When I was growing up in National City, California, I often thought about moving away some day. I knew I would. I just didn’t know where I would go or how I would get there. In 1977, eight months after I graduated from San Diego State, my cousin had just driven in from Texas and was heading back to his home in Oregon. “Come with me,” he said. “I can get you a job.” He might’ve been joking, but I packed a suitcase and got in his car. Within three months I had made my way to Seattle, my home ever since. These days, I try to visit National City once a year to see family. While I’m there, amid all the changes that have occurred – the freeway, the strip malls, the beautiful new library that replaced the little one-story brick building of my childhood – I think about that awkward, timorous, goofy-looking girl I was. Someone too busy being self-conscious about her lack of grace that she never fully engaged with the world around her. I didn’t know that there were people in my vicinity that were developing as artists, activists, and humanists. Only as an adult have I come in contact with a few of them, brushed briefly against their greatness. I drop their names below.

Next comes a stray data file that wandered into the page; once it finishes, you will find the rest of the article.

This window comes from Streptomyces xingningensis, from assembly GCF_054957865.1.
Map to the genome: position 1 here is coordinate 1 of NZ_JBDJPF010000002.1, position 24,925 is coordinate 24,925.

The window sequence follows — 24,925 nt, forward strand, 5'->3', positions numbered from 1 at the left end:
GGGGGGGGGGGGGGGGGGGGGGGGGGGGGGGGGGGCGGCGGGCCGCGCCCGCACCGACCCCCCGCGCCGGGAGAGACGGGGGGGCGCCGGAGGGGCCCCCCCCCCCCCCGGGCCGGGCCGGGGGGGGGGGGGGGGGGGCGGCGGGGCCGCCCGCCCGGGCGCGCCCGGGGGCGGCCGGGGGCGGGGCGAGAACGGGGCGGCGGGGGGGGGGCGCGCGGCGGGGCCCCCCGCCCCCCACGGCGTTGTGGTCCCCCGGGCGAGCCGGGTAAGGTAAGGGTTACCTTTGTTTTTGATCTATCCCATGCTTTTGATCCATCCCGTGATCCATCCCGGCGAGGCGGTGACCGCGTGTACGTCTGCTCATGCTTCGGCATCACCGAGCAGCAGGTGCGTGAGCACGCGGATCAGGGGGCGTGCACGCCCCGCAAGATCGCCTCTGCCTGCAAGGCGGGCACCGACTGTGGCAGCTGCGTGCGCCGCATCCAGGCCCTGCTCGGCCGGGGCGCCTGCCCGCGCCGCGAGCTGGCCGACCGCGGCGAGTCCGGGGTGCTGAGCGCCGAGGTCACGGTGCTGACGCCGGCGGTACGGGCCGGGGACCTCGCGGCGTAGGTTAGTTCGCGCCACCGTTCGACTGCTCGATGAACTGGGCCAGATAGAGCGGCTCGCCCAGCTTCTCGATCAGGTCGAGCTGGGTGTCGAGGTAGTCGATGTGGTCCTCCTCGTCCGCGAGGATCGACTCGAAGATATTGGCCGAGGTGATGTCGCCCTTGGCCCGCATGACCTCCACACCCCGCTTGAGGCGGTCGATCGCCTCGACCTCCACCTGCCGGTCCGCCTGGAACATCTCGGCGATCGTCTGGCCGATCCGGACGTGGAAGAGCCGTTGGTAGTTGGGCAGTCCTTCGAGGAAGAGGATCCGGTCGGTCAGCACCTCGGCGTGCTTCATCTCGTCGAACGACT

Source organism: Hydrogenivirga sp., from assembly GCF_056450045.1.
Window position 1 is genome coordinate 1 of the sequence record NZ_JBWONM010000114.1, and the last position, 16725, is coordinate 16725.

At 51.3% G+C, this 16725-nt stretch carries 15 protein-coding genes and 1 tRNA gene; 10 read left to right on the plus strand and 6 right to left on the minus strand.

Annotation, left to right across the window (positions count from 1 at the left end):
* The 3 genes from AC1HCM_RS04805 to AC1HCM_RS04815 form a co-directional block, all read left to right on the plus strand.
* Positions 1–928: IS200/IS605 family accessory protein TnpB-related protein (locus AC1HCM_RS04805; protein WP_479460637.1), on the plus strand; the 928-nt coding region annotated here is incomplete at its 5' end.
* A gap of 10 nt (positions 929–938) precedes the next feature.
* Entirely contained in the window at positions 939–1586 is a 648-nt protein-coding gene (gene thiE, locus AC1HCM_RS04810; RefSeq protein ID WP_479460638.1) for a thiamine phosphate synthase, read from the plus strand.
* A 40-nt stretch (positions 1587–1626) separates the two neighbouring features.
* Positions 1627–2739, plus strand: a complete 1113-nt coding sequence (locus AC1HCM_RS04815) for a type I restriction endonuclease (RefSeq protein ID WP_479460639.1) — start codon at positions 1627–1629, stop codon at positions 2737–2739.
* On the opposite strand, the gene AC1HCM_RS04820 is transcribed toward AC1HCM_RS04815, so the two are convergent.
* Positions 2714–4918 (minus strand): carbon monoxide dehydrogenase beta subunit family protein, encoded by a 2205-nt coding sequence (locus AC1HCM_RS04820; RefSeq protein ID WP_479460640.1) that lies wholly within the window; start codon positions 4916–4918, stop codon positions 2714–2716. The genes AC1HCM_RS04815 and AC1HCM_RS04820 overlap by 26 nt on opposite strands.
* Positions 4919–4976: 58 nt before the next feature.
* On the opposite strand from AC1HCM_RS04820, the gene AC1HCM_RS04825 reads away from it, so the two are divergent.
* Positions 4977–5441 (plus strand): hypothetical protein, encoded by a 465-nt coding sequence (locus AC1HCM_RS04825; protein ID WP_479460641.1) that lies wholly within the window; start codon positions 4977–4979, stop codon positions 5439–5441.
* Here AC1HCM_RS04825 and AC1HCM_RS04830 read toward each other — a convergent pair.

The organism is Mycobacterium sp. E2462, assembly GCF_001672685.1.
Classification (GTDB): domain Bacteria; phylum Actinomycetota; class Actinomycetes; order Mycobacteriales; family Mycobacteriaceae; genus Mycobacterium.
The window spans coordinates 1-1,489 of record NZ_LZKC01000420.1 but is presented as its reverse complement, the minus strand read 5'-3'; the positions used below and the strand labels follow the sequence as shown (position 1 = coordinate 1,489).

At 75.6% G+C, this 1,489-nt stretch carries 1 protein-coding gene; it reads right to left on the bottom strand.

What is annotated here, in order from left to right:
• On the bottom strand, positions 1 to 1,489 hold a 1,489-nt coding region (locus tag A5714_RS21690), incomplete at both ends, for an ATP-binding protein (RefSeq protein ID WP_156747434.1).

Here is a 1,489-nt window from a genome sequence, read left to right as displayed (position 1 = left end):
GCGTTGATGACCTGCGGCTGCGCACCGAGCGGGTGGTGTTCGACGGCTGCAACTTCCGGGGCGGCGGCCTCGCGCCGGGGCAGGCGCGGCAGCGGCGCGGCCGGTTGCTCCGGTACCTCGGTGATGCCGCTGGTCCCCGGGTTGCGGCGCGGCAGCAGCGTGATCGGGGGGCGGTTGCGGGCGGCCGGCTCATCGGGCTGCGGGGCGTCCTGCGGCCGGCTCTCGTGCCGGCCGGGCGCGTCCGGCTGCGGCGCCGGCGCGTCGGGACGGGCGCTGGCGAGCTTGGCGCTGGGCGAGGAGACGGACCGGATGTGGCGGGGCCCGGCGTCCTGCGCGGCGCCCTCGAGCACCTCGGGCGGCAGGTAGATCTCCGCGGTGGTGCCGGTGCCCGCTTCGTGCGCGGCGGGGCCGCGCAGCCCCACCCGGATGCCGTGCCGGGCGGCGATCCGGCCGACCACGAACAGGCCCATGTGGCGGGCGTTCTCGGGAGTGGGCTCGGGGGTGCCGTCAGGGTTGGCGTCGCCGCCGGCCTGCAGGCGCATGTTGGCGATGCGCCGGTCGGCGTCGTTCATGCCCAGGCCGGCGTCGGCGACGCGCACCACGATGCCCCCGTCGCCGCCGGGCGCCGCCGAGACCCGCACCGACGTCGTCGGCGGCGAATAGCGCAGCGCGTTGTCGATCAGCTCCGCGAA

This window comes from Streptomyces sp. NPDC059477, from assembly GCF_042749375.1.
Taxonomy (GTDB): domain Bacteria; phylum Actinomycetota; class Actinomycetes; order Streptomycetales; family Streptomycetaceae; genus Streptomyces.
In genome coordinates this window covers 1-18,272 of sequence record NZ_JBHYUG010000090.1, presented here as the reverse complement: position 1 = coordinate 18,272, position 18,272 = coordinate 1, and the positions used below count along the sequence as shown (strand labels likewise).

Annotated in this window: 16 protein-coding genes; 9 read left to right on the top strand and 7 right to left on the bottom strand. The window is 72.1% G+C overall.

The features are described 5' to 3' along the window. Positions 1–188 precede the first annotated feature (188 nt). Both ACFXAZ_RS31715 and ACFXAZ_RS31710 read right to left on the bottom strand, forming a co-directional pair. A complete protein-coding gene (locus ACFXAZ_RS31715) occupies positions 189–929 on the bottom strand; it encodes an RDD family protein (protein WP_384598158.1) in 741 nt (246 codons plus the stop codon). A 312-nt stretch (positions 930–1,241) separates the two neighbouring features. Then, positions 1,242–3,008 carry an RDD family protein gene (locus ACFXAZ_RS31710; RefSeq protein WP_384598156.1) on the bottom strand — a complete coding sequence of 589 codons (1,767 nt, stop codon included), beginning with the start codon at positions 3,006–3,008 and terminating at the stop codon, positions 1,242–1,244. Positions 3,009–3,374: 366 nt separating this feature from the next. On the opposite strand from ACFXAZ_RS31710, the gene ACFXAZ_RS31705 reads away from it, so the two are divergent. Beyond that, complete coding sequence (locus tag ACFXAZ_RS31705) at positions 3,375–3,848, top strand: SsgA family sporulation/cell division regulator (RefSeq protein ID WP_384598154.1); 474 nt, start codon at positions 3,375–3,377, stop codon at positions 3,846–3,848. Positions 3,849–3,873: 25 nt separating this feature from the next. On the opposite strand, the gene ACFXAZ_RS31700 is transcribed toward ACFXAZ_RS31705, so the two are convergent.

Artist Cecilia Alvarez
Cecilia was born in National City at Paradise Valley Hospital, the hospital where I was a candy striper as a teenager. Cecilia and I are just a few years apart. She grew up on both sides of the border, while I grew up in National City. However, we both attended San Diego State. That’s where she was told by faculty that “because she was a Mexican-American woman, her work would never be considered fine art.” Cecilia’s response is partially summarized in Wikipedia:
Alvarez’s painting Las Cuatas Diego has been featured in books and exhibitions around the world. Alvarez has also illustrated the bilingual children’s book Antonio’s Card authored by Rigoberto González. Her work is collected by the Mexican Fine Arts Museum, the Seattle Art Museum and by the Kaiser Foundation.